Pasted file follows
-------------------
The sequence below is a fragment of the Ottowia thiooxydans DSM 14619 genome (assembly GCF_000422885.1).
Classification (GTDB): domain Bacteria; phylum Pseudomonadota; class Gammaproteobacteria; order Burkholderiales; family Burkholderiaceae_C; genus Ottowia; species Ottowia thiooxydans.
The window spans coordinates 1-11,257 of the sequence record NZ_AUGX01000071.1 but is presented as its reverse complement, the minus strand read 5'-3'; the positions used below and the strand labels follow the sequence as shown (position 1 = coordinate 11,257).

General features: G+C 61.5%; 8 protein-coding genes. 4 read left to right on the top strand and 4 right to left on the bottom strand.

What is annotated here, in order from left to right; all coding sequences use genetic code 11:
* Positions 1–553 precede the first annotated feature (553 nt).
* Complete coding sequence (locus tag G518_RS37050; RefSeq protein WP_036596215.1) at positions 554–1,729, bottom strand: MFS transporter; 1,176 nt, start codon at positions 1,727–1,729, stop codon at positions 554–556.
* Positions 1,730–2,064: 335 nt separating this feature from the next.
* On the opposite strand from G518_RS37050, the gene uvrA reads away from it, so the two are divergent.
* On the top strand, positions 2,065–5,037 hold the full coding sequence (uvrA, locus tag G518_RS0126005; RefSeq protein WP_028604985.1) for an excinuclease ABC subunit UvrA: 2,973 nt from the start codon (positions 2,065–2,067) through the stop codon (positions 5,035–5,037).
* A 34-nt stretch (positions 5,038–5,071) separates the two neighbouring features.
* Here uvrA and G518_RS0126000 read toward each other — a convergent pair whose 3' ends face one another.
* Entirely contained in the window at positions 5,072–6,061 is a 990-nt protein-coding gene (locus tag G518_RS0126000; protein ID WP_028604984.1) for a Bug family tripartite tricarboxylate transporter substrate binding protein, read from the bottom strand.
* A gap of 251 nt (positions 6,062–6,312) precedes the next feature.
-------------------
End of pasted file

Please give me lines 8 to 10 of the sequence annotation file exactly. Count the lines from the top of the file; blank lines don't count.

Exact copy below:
* Positions 1,730–2,064: 335 nt separating this feature from the next.
* On the opposite strand from G518_RS37050, the gene uvrA reads away from it, so the two are divergent.
* On the top strand, positions 2,065–5,037 hold the full coding sequence (uvrA, locus tag G518_RS0126005; RefSeq protein WP_028604985.1) for an excinuclease ABC subunit UvrA: 2,973 nt from the start codon (positions 2,065–2,067) through the stop codon (positions 5,035–5,037).